They launched a contest to name one of their members “CP Mother of the Year,” and have this person presented during the telethon, which would be held at a prominent hotel. Over a period of time community business leaders submitted letters nominating someone for this honor.  Mary was overwhelmed when she received the most letters and was selected.  The night of the telethon her children were thrilled to see their mom on television.

From there on fund-raising efforts proved effective.  The group hired a professional fund-raiser to direct the program and soon they were able to move forward with the center.  That’s when Mary suddenly hit a brick wall.  When the center was ready to open she found out Paul wasn’t qualified to participate.  Several other children with similar levels of need were also rejected.  She learned that group leaders had set minimum standards for participation that said only children who could feed themselves and were toilet trained could qualify.

Mary was crushed and angered.  “I can’t believe this, can you?” she said over the phone to another parent whose child was rejected.  “Why did we all work so hard if this isn’t going to serve the children who need it most?”

She took her feelings to God in prayer.   Lord, I don’t understand this.  We found this group, believed in their cause, helped them raise money to create this facility…and now we’re blocked!  Why?  What did we do wrong?  Show us the way.

In response, she heard an inner voice saying, Wait!  Keep the faith!  Look deeper!

Mary found herself going the “extra mile” again.  She called the other parents of rejected children.  “Maybe this just wasn’t the right approach,” she found herself saying.  “Maybe we need to do something else.  Can you come to our house Saturday afternoon?  We’ll have sandwiches and talk this over.”

On Saturday five children and their parents showed up.  This was a different “coming together” than they had experienced with the other group.  They were all active caregivers who loved their kids and wanted to advocate for them.  They began to meet each week and dubbed themselves the CP Support Group.

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The impact on the children was noticeable.  Being a child with Cerebral Palsy was isolating.  People around them didn’t understand their condition or their needs.  The support group had the effect of normalizing their lives.  Now they could simply “be kids”–laughing and playing together in the safety this group provided.  Mary and Hugh were thrilled.

“Sometimes God has different ideas that we can’t see right away,” Mary said one day.  “We had to run into a brick wall in order to see past the boundaries we had helped set up.”  The support group began to feel energized and soon became visible, and people wanted to help.  One of those  was Paul’s Sunday school teacher.  She and Mary had become friends, and one day she said, “You know, I’d love to come over when your group meets and read some stories to the children.  It might help stimulate them to learn words.  Do you think that would be all right?”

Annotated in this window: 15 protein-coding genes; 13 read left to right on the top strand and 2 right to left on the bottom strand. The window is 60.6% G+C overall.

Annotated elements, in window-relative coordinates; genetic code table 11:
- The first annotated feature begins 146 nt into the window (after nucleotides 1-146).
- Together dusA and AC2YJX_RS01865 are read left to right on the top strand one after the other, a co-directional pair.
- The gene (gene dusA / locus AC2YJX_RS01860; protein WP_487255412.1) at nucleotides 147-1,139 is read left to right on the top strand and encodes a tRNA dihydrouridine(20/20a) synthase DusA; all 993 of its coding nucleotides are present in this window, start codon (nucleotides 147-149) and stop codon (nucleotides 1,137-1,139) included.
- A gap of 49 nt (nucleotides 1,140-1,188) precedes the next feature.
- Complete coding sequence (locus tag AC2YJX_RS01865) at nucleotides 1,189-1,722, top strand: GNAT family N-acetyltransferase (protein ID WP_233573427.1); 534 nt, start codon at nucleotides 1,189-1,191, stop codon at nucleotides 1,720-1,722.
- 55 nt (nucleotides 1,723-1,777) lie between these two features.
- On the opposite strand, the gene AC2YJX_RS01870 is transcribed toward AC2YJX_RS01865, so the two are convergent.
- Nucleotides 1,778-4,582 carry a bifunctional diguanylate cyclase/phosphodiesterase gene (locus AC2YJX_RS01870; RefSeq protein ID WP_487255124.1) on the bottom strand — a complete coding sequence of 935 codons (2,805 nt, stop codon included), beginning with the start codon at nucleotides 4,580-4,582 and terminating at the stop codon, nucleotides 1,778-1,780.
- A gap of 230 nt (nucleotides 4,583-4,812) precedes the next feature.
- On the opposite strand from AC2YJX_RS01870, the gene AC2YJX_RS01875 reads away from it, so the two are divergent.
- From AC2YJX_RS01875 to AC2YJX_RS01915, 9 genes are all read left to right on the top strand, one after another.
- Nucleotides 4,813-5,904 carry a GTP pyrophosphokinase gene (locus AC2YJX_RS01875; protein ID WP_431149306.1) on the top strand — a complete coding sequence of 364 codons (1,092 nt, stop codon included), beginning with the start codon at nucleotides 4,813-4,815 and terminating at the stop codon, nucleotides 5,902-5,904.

Mary and the group welcomed her.  Soon she was innovating ways to teach these special needs children to speak.  She would put a word she wanted them to learn on a red ribbon that she pinned to their shirt or dress.  The kids squealed with delight and tried to form the words.  They began to have contests to see which child could get the most words on their ribbon.  This became such a stimulus that the group grew from six to twelve children.

About that time Clifton Methodist Church received a new pastor, Reverend Warren Bright. Mary invited him to her house for one of the support group’s meetings.  He was impressed with what they were doing, but noticed how crowded they were.  He made a suggestion.

“Have you ever considered meeting at the church?  We have a large social hall, a kitchen and bathrooms–anything you might need.  You would have so much more room.  I do hope you’ll consider this.”

It didn’t take them long to say “yes.”  The group became known as the Clifton “CP School.”  A woman named Mildred Martin emerged as a key leader who would keep the group functioning for many  years.

Mary and Hugh continued their trips with Paul to visit Dr. Phelps during all of this.  They were still thinking about moving to the Shenandoah Valley some day so they could be closer to Maryland.  Mary also remembered how the beauty of the area had attracted her.  They put their house on the market, but after a while took it back off due to lack of interest.